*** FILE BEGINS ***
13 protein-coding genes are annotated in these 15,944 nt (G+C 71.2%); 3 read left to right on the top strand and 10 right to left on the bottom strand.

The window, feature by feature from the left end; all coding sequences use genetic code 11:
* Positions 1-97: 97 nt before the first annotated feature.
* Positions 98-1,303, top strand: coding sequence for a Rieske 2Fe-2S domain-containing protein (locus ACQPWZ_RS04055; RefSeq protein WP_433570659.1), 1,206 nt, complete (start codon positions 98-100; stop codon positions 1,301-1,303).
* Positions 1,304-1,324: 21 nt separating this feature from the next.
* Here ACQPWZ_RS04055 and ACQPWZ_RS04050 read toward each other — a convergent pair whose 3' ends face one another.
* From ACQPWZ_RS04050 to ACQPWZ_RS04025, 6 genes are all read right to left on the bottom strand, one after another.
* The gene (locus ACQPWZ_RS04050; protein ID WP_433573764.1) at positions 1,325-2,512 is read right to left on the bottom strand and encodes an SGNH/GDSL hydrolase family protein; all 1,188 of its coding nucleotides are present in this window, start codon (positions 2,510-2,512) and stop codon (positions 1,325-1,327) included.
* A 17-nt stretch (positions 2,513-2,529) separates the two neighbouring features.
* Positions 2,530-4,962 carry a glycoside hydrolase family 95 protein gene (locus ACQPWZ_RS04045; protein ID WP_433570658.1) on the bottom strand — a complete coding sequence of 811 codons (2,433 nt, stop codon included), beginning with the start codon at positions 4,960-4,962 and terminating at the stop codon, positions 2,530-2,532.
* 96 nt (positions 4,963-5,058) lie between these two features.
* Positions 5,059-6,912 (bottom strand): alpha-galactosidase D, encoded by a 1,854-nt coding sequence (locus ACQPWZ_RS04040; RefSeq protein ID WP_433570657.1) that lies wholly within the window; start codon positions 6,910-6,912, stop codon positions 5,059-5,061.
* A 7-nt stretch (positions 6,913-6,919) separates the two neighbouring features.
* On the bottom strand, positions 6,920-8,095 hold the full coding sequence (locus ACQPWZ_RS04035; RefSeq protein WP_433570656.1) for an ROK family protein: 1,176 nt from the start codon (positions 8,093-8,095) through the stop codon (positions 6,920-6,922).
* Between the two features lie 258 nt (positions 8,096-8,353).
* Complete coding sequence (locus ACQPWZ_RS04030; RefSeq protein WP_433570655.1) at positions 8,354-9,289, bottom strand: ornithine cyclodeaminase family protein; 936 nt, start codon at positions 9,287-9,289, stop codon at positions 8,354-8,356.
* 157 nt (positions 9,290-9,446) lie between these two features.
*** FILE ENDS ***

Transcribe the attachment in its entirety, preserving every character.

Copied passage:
13 protein-coding genes are annotated in these 15,944 nt (G+C 71.2%); 3 read left to right on the top strand and 10 right to left on the bottom strand.

The window, feature by feature from the left end; all coding sequences use genetic code 11:
* Positions 1-97: 97 nt before the first annotated feature.
* Positions 98-1,303, top strand: coding sequence for a Rieske 2Fe-2S domain-containing protein (locus ACQPWZ_RS04055; RefSeq protein WP_433570659.1), 1,206 nt, complete (start codon positions 98-100; stop codon positions 1,301-1,303).
* Positions 1,304-1,324: 21 nt separating this feature from the next.
* Here ACQPWZ_RS04055 and ACQPWZ_RS04050 read toward each other — a convergent pair whose 3' ends face one another.
* From ACQPWZ_RS04050 to ACQPWZ_RS04025, 6 genes are all read right to left on the bottom strand, one after another.
* The gene (locus ACQPWZ_RS04050; protein ID WP_433573764.1) at positions 1,325-2,512 is read right to left on the bottom strand and encodes an SGNH/GDSL hydrolase family protein; all 1,188 of its coding nucleotides are present in this window, start codon (positions 2,510-2,512) and stop codon (positions 1,325-1,327) included.
* A 17-nt stretch (positions 2,513-2,529) separates the two neighbouring features.
* Positions 2,530-4,962 carry a glycoside hydrolase family 95 protein gene (locus ACQPWZ_RS04045; protein ID WP_433570658.1) on the bottom strand — a complete coding sequence of 811 codons (2,433 nt, stop codon included), beginning with the start codon at positions 4,960-4,962 and terminating at the stop codon, positions 2,530-2,532.
* 96 nt (positions 4,963-5,058) lie between these two features.
* Positions 5,059-6,912 (bottom strand): alpha-galactosidase D, encoded by a 1,854-nt coding sequence (locus ACQPWZ_RS04040; RefSeq protein ID WP_433570657.1) that lies wholly within the window; start codon positions 6,910-6,912, stop codon positions 5,059-5,061.
* A 7-nt stretch (positions 6,913-6,919) separates the two neighbouring features.
* On the bottom strand, positions 6,920-8,095 hold the full coding sequence (locus ACQPWZ_RS04035; RefSeq protein WP_433570656.1) for an ROK family protein: 1,176 nt from the start codon (positions 8,093-8,095) through the stop codon (positions 6,920-6,922).
* Between the two features lie 258 nt (positions 8,096-8,353).
* Complete coding sequence (locus ACQPWZ_RS04030; RefSeq protein WP_433570655.1) at positions 8,354-9,289, bottom strand: ornithine cyclodeaminase family protein; 936 nt, start codon at positions 9,287-9,289, stop codon at positions 8,354-8,356.
* 157 nt (positions 9,290-9,446) lie between these two features.